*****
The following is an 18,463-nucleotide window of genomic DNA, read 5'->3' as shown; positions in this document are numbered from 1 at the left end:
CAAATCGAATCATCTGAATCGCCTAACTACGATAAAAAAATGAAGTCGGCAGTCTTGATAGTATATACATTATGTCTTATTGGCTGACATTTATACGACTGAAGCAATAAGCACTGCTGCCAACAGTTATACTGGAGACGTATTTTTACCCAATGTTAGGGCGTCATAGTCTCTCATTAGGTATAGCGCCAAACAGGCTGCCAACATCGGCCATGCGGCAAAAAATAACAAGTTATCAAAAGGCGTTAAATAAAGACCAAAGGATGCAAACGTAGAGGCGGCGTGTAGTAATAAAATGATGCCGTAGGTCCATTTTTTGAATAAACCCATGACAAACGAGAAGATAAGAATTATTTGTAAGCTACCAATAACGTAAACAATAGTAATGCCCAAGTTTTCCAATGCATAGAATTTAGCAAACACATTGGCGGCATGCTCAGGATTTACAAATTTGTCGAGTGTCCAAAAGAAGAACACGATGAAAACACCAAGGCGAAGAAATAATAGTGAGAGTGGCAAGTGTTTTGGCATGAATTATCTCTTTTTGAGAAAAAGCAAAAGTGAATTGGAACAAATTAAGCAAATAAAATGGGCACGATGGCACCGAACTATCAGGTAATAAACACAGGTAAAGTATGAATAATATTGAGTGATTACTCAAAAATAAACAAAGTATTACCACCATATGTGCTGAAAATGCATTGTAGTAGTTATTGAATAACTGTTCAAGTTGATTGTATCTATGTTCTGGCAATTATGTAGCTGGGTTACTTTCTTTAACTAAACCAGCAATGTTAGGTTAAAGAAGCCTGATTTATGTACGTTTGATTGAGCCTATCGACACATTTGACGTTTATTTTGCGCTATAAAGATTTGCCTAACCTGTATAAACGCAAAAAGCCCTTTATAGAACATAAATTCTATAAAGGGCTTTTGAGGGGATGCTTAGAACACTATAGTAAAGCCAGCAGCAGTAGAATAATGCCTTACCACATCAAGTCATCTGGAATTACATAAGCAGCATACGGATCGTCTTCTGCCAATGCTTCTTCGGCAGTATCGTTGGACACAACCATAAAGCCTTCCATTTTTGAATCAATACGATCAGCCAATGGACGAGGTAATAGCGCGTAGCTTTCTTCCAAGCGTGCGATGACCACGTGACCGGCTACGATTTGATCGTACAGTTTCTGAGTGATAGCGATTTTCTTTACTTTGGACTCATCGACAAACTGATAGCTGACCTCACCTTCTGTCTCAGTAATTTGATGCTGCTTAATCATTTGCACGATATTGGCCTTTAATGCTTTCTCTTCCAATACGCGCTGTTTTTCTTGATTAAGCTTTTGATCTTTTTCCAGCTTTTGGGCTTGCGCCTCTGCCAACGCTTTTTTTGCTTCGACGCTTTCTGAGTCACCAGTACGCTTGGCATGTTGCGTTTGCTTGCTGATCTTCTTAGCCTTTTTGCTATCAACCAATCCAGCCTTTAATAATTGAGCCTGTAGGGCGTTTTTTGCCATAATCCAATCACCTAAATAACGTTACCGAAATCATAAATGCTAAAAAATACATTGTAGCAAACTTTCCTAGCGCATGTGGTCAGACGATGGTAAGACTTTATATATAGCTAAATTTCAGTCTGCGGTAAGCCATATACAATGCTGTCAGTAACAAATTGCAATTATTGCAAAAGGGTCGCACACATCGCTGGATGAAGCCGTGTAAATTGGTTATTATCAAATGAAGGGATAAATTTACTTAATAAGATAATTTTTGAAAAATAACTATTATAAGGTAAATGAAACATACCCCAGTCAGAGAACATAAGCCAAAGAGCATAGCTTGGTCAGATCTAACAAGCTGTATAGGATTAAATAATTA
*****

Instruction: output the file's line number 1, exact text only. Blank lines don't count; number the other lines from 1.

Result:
The following is an 18,463-nucleotide window of genomic DNA, read 5'->3' as shown; positions in this document are numbered from 1 at the left end: